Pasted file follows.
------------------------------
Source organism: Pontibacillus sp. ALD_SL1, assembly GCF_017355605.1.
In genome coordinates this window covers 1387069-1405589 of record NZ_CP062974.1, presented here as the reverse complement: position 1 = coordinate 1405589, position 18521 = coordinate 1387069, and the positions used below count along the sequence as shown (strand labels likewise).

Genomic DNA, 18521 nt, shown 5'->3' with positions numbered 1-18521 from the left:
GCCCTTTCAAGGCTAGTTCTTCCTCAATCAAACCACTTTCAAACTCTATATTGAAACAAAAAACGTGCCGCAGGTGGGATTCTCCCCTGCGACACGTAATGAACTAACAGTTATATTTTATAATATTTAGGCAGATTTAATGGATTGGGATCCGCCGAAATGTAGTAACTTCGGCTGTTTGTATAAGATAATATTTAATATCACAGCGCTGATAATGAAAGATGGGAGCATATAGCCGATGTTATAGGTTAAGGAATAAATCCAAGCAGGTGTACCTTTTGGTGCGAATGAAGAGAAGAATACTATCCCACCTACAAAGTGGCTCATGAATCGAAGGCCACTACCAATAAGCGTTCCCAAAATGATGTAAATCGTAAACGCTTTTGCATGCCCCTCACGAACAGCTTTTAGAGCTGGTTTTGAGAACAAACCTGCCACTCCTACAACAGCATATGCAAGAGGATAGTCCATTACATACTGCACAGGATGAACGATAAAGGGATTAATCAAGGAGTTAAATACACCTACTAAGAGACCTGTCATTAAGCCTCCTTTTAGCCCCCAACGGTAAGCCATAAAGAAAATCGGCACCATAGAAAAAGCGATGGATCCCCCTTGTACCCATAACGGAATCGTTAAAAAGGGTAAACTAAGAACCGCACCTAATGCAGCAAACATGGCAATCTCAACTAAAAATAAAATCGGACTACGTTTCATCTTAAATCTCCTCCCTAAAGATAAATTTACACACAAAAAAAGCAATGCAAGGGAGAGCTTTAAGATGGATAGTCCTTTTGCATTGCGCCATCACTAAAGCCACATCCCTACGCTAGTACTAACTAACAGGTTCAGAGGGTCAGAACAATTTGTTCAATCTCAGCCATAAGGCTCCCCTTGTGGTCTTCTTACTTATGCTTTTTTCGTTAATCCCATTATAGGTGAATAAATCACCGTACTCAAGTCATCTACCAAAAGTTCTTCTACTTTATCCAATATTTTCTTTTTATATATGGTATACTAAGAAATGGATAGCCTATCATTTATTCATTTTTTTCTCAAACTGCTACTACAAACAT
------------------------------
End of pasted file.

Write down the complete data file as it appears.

Source organism: Pontibacillus sp. ALD_SL1, assembly GCF_017355605.1.
In genome coordinates this window covers 1387069-1405589 of record NZ_CP062974.1, presented here as the reverse complement: position 1 = coordinate 1405589, position 18521 = coordinate 1387069, and the positions used below count along the sequence as shown (strand labels likewise).

Genomic DNA, 18521 nt, shown 5'->3' with positions numbered 1-18521 from the left:
GCCCTTTCAAGGCTAGTTCTTCCTCAATCAAACCACTTTCAAACTCTATATTGAAACAAAAAACGTGCCGCAGGTGGGATTCTCCCCTGCGACACGTAATGAACTAACAGTTATATTTTATAATATTTAGGCAGATTTAATGGATTGGGATCCGCCGAAATGTAGTAACTTCGGCTGTTTGTATAAGATAATATTTAATATCACAGCGCTGATAATGAAAGATGGGAGCATATAGCCGATGTTATAGGTTAAGGAATAAATCCAAGCAGGTGTACCTTTTGGTGCGAATGAAGAGAAGAATACTATCCCACCTACAAAGTGGCTCATGAATCGAAGGCCACTACCAATAAGCGTTCCCAAAATGATGTAAATCGTAAACGCTTTTGCATGCCCCTCACGAACAGCTTTTAGAGCTGGTTTTGAGAACAAACCTGCCACTCCTACAACAGCATATGCAAGAGGATAGTCCATTACATACTGCACAGGATGAACGATAAAGGGATTAATCAAGGAGTTAAATACACCTACTAAGAGACCTGTCATTAAGCCTCCTTTTAGCCCCCAACGGTAAGCCATAAAGAAAATCGGCACCATAGAAAAAGCGATGGATCCCCCTTGTACCCATAACGGAATCGTTAAAAAGGGTAAACTAAGAACCGCACCTAATGCAGCAAACATGGCAATCTCAACTAAAAATAAAATCGGACTACGTTTCATCTTAAATCTCCTCCCTAAAGATAAATTTACACACAAAAAAAGCAATGCAAGGGAGAGCTTTAAGATGGATAGTCCTTTTGCATTGCGCCATCACTAAAGCCACATCCCTACGCTAGTACTAACTAACAGGTTCAGAGGGTCAGAACAATTTGTTCAATCTCAGCCATAAGGCTCCCCTTGTGGTCTTCTTACTTATGCTTTTTTCGTTAATCCCATTATAGGTGAATAAATCACCGTACTCAAGTCATCTACCAAAAGTTCTTCTACTTTATCCAATATTTTCTTTTTATATATGGTATACTAAGAAATGGATAGCCTATCATTTATTCATTTTTTTCTCAAACTGCTACTACAAACAT